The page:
A Place For Everyone
From year to year, new breakthroughs are made in almost every aspect of humankind, including the human psyche. However, no matter how much one learns about individuals and the way their bodies and minds work, the decision of whether or not to put special education adolescents in a normal classroom or to keep them secluded and taught separately and personally is still a heavy debate. Though the problem has been talked about and researched for years, there still isn’t a national consensus, as both inclusion and self-contained exclusion classrooms have their pros and cons. Recently, a new method of teaching called reverse inclusion has been practiced in the schools as well. This third method combines the pros of both inclusion and exclusion, and as further research is done this hopefully will be the policy implemented in all school systems.
Many years ago, parents and students didn’t have much of an option when it came to the decision of inclusion or segregation. It was understood that students with disabilities would be taught separately if they were even taught at all. Many times they would not be able to go to school because of a shortage of money and of qualified teachers. Nevertheless, in 1975, the Education for All Handicapped Children Act was passed. (Wilson-Younger.) This act allowed funding for special education classrooms in the schools and qualified teachers (Enforcing The Right). This act was soon followed with the Reauthorization of the Individuals with Disabilities Education Act which assigns how those funds are to be used, and establishes the student and parent’s rights (Turnbull). After these two acts were in order, more disabled students were being added not only into schools, but also into standard classrooms on a regular basis, which Dylinda Wilson-Younger, a professor at Alcorn University, sees as a good thing. This integration of special needs students with other students is known as inclusion.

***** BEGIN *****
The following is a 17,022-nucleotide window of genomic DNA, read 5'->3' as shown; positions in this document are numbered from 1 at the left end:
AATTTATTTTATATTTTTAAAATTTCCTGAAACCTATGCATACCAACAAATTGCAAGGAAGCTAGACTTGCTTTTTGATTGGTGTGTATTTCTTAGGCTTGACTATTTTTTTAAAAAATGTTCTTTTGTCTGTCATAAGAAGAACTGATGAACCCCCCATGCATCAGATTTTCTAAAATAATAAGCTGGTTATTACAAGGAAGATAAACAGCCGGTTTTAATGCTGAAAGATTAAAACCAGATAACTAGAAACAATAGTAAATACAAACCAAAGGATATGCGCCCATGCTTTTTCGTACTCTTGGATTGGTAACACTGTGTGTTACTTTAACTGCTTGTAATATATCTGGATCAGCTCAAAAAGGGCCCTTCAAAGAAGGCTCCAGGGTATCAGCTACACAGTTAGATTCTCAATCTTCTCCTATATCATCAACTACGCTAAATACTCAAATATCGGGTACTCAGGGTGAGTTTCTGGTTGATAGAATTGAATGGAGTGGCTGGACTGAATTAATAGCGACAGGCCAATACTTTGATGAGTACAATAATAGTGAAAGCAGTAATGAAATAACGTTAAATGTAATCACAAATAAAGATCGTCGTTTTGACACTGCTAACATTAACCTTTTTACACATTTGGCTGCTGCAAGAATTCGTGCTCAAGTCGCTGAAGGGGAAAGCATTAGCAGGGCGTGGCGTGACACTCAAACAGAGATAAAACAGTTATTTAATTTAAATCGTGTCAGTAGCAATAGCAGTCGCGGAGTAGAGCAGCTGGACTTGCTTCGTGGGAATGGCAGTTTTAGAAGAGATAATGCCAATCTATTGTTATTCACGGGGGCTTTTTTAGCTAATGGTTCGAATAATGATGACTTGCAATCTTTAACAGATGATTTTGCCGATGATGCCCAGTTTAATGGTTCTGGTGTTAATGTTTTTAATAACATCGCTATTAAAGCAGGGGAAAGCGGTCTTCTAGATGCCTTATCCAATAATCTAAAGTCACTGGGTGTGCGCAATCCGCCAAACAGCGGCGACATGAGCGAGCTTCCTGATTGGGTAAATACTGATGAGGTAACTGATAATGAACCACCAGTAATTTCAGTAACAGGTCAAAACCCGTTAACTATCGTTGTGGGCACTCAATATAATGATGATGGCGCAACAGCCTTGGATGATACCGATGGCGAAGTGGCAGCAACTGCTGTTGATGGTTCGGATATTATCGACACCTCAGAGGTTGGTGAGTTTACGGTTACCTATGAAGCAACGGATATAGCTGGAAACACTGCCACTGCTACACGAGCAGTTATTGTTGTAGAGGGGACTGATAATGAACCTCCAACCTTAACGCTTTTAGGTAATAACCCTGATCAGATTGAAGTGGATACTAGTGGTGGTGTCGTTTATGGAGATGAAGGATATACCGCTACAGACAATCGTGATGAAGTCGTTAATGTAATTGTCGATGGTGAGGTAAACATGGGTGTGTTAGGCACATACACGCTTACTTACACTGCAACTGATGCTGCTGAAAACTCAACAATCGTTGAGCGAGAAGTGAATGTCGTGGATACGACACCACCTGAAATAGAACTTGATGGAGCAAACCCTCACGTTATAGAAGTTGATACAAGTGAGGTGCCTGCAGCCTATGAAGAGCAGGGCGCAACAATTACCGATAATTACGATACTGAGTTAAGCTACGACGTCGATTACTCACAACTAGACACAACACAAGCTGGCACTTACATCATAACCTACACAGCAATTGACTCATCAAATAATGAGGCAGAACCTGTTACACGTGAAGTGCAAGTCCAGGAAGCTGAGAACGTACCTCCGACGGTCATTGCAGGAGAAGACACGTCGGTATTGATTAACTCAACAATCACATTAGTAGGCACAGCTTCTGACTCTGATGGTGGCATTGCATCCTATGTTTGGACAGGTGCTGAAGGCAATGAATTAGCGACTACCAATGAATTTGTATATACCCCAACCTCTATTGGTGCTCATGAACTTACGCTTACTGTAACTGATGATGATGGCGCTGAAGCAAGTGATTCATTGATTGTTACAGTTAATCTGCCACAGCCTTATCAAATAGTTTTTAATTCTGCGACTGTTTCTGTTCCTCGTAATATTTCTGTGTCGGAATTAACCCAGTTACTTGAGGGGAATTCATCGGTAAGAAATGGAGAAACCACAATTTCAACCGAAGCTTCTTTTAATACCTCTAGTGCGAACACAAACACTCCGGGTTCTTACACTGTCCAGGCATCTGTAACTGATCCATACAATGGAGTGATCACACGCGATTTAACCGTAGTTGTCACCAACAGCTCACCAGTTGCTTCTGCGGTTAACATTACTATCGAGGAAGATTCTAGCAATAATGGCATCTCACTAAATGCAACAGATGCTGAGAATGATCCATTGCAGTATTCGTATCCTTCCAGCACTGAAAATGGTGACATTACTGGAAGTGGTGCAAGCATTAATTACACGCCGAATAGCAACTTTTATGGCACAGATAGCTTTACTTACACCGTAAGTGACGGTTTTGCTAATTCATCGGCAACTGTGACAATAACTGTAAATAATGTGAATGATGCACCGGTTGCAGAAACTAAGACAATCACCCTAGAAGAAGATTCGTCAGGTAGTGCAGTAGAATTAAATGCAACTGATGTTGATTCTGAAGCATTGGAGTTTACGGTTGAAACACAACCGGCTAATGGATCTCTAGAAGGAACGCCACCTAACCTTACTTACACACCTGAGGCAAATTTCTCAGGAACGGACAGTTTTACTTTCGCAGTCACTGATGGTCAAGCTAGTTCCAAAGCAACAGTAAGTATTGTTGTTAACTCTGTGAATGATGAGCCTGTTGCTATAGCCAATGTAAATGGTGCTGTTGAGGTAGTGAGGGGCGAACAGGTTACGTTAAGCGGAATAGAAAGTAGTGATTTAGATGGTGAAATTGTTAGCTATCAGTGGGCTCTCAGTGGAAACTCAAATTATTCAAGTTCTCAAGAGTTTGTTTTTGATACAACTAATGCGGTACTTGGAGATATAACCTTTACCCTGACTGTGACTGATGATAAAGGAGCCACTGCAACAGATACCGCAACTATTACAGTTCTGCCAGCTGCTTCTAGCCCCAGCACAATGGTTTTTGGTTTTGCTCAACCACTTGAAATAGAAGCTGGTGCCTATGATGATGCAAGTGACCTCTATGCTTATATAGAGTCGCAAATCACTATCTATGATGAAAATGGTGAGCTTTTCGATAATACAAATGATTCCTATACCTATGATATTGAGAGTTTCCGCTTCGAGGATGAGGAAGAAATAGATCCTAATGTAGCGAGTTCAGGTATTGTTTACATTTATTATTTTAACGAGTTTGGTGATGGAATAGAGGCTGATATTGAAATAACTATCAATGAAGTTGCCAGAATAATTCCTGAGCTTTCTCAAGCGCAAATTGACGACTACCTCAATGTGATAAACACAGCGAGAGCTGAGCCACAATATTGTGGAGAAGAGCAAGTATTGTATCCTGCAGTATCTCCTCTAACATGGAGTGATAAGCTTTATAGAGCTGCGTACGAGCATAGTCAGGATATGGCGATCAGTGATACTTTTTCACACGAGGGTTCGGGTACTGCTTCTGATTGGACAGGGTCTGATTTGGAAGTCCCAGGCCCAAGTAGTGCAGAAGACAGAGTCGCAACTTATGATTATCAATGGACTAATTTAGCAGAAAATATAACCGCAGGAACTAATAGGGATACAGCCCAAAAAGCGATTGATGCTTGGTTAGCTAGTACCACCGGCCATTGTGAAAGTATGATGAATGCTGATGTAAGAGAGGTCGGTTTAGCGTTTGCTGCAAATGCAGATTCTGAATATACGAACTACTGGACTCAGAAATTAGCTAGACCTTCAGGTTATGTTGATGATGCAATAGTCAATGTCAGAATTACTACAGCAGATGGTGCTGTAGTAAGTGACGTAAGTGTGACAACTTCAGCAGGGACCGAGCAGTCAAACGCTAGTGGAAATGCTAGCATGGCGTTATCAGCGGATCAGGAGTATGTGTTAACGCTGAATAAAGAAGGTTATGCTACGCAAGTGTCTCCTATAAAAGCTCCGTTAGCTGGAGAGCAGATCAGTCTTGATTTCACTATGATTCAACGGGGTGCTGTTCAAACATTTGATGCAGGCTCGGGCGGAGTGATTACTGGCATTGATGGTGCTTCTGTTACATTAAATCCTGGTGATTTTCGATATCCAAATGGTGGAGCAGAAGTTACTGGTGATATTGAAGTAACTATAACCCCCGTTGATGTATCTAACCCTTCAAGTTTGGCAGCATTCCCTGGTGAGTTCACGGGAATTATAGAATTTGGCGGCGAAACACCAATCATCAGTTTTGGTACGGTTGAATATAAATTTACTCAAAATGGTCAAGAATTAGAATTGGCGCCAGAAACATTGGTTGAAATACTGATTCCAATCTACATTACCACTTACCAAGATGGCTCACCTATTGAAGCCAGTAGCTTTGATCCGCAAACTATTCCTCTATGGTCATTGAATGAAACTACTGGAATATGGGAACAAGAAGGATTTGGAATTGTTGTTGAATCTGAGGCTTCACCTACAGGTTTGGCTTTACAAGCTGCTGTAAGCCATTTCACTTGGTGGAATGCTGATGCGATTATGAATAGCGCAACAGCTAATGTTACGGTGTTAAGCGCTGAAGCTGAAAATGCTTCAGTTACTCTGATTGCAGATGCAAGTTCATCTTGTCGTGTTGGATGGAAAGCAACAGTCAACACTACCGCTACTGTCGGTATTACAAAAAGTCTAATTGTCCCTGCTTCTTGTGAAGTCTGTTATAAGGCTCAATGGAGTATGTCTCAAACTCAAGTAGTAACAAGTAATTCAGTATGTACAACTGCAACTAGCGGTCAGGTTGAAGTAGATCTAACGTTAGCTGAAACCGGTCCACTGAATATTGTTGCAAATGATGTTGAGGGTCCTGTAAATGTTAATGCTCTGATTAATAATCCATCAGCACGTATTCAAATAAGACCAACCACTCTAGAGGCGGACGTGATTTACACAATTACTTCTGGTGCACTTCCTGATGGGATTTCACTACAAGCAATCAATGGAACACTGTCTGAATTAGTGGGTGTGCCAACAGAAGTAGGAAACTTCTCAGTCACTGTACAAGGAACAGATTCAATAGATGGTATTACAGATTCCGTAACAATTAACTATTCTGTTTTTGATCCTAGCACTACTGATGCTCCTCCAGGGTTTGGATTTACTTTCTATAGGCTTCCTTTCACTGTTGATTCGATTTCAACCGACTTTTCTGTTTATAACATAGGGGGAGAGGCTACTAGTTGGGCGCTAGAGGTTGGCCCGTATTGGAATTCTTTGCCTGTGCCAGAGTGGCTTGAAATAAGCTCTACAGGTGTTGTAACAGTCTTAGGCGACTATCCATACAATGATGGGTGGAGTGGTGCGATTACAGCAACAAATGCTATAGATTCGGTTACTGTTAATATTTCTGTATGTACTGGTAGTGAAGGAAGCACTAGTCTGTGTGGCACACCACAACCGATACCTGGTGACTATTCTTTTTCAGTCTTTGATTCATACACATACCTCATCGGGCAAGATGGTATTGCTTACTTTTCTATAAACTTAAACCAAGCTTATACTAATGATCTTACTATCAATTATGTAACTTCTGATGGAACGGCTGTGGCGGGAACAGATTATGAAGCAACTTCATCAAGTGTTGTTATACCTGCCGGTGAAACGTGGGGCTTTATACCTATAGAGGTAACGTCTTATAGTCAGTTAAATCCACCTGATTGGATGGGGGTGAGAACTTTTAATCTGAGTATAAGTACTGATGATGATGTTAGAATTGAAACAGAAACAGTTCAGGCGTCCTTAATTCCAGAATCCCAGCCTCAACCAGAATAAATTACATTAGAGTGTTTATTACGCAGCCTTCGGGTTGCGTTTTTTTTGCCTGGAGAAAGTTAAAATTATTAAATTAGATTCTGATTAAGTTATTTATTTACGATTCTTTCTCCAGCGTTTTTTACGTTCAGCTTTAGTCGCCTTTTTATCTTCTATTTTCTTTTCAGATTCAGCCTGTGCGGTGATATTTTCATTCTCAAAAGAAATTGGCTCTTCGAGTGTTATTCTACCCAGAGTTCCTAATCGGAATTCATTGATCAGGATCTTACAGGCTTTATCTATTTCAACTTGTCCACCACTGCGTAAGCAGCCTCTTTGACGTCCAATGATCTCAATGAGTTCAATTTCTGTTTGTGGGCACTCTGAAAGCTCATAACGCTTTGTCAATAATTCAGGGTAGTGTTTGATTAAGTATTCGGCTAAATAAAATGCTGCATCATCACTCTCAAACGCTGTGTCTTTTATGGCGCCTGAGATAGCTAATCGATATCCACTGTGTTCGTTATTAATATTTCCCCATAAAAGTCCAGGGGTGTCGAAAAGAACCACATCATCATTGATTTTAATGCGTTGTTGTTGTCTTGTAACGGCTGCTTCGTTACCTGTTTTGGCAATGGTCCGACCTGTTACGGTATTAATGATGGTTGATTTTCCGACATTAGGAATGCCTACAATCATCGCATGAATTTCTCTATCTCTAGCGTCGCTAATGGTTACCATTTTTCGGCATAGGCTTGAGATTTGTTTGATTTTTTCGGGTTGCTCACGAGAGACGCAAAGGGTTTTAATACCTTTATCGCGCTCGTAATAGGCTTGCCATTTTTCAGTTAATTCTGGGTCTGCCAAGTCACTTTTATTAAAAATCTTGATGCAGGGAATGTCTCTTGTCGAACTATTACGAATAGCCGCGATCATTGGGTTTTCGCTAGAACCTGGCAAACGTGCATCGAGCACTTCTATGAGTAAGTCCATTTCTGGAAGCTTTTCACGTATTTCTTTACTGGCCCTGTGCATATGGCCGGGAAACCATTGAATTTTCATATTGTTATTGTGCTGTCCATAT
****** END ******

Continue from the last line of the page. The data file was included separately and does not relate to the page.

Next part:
Inclusion classrooms have both pros and cons to them, and many non special education teachers did not take a liking to this method. Soon after special needs adolescents were being integrated into typical classroom settings, many surveys were conducted to see what the teachers thoughts were on the whole issue. Though many studies were done, the general understanding came to these two things: most teachers believed that special needs students should be removed from the regular classroom and personally taught in their own self-contained classroom setting, and that if a teacher does have a special needs student in his or her class, the teacher needs to have some kind of special education knowledge or experience (Wilson-Younger). The reason for the first point is because the disabled children were thought to have a negative effect on non-disabled children. The same survey showed that a lot of teachers had the “pre-conceived notion” that disabled students were significantly different than their non-disabled classmates, which led toward a more negative attitude in general (Wilson-Younger). This seems to be a very common finding. Many studies, other than just that survey, were done. These studies “show antagonism to inclusion among teachers” (Qtd. in Gavish and Shimoni 52). One anonymous teacher from these studies said "There must be criteria; you cannot just open the school gates and accept everyone. If this happens, you could miss the target and find that instead of inclusion, which leads to betterment, we would find the opposite, and both the included and the mainstream children would suffer” (Qtd. in Gavish and Shimoni 54). This bad attitude towards inclusion is most likely because “teachers are more positive regarding the inclusion of students with physical disabilities or social disorders and are less willing to include students with cognitive or behavioral disorders” (Qtd. in Gavish and Shimoni 53). On that same note, the reason for the second point was that regular teachers just are...
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